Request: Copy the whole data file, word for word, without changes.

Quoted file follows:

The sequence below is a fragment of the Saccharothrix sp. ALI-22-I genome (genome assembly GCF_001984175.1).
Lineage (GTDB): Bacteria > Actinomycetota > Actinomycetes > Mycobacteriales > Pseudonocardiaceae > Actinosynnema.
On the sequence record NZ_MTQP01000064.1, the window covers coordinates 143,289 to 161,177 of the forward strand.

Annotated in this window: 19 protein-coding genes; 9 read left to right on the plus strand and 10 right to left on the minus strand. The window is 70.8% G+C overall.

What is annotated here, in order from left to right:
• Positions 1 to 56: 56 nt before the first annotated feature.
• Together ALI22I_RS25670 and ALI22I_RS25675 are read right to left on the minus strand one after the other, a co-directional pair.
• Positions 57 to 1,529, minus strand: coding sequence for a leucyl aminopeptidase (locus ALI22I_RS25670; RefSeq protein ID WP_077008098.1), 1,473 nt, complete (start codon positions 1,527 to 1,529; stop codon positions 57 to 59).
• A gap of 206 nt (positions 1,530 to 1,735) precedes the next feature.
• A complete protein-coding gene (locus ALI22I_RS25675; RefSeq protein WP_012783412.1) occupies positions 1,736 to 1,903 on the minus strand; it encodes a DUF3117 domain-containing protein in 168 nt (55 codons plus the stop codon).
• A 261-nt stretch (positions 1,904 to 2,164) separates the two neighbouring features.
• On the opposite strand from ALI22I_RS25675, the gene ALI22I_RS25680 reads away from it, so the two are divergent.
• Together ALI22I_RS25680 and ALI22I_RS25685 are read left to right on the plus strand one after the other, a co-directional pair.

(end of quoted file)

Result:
The sequence below is a fragment of the Saccharothrix sp. ALI-22-I genome (genome assembly GCF_001984175.1).
Lineage (GTDB): Bacteria > Actinomycetota > Actinomycetes > Mycobacteriales > Pseudonocardiaceae > Actinosynnema.
On the sequence record NZ_MTQP01000064.1, the window covers coordinates 143,289 to 161,177 of the forward strand.

Annotated in this window: 19 protein-coding genes; 9 read left to right on the plus strand and 10 right to left on the minus strand. The window is 70.8% G+C overall.

What is annotated here, in order from left to right:
• Positions 1 to 56: 56 nt before the first annotated feature.
• Together ALI22I_RS25670 and ALI22I_RS25675 are read right to left on the minus strand one after the other, a co-directional pair.
• Positions 57 to 1,529, minus strand: coding sequence for a leucyl aminopeptidase (locus ALI22I_RS25670; RefSeq protein ID WP_077008098.1), 1,473 nt, complete (start codon positions 1,527 to 1,529; stop codon positions 57 to 59).
• A gap of 206 nt (positions 1,530 to 1,735) precedes the next feature.
• A complete protein-coding gene (locus ALI22I_RS25675; RefSeq protein WP_012783412.1) occupies positions 1,736 to 1,903 on the minus strand; it encodes a DUF3117 domain-containing protein in 168 nt (55 codons plus the stop codon).
• A 261-nt stretch (positions 1,904 to 2,164) separates the two neighbouring features.
• On the opposite strand from ALI22I_RS25675, the gene ALI22I_RS25680 reads away from it, so the two are divergent.
• Together ALI22I_RS25680 and ALI22I_RS25685 are read left to right on the plus strand one after the other, a co-directional pair.